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Massive garbage patch in the Pacific is even bigger than previously thought

The swirling mass of garbage in the Pacific between Hawaii and California contains even more trash than researchers imagined, the Ocean Cleanup foundation says.

Known as the "great Pacific garbage patch," it's made of floating fishing nets, pieces of plastic, and other discarded items caught in rotating currents, with the center believed to be around 386,999 square miles and the periphery spanning 1,351,000 square miles. Ocean Cleanup conducted an aerial survey of the massive garbage patch, and founder Boyan Slat told The Guardian when they arrived, "we opened the door and we saw debris everywhere. Every half second you see something. So we had to take snapshots — it was impossible to record everything. It was bizarre to see that much garbage in what should be pristine ocean."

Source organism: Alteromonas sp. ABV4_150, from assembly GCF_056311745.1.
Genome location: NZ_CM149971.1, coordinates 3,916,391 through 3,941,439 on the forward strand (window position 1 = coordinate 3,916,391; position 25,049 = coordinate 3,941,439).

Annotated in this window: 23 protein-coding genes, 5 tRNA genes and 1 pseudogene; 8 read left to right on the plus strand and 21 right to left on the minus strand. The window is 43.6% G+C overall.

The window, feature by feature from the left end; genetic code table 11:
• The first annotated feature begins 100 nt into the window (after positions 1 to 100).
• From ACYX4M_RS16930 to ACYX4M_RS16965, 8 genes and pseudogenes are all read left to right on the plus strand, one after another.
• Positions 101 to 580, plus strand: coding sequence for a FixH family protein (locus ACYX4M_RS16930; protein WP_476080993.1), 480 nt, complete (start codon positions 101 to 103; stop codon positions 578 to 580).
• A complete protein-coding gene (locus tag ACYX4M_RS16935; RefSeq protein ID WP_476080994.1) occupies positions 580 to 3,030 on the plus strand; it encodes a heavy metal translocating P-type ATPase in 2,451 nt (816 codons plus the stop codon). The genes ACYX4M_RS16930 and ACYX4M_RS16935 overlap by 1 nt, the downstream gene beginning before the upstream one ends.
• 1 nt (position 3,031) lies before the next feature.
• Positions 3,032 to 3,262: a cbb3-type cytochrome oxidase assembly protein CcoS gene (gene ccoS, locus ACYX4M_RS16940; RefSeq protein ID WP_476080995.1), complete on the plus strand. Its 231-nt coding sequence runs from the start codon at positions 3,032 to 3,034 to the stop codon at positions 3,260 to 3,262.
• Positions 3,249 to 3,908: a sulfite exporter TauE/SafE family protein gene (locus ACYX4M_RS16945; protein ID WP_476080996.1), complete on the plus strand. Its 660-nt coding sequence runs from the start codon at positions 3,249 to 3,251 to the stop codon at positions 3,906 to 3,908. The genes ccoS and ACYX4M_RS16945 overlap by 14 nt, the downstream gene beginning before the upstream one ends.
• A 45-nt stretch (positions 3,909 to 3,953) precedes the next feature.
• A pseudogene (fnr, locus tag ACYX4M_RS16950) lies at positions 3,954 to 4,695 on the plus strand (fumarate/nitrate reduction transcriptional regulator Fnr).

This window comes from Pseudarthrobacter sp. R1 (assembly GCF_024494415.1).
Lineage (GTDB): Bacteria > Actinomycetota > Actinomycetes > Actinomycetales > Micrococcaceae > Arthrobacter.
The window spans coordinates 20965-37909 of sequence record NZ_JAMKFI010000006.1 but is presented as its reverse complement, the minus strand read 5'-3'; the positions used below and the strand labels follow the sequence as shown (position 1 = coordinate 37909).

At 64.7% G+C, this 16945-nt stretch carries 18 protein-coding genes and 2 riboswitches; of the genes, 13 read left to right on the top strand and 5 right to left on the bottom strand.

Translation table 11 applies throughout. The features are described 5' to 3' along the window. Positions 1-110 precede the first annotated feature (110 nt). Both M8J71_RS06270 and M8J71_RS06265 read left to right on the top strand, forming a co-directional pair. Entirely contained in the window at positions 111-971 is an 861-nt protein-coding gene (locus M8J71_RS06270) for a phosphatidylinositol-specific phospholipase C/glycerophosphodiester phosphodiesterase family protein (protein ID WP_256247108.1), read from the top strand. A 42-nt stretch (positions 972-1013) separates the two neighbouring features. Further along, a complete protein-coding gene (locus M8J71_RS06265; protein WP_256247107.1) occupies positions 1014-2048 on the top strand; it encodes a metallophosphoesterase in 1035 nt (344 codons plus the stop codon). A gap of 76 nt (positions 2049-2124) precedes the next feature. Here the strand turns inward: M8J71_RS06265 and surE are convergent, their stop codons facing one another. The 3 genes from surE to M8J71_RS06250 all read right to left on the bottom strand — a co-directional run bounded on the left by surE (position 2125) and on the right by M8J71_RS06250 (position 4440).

The patch is expanding so quickly the UN says it's becoming visible from space, and Slat calls it a "ticking time bomb." There are huge items that will "crumble down to micro plastics over the next few decades if we don't act," Slat warns, eventually being eaten by fish and entering the food chain. A 2014 study found more than 5 trillion pieces of plastic are floating in the world's oceans, and the Ellen MacArthur Foundation earlier this year issued a report predicting that if something isn't done to combat the problem, there will be more plastic than fish in the ocean by 2050. Ocean Cleanup is hoping to put an end to the problem through a V-shaped boom that uses sea currents to funnel trash into a cone. If it works, a 62-mile barrier could be put up by 2020. In the meantime, Slat says it's important to prevent plastic from ever entering the ocean: "Better recycling, better product design, and some legislation is all part of that. We need a combination of things."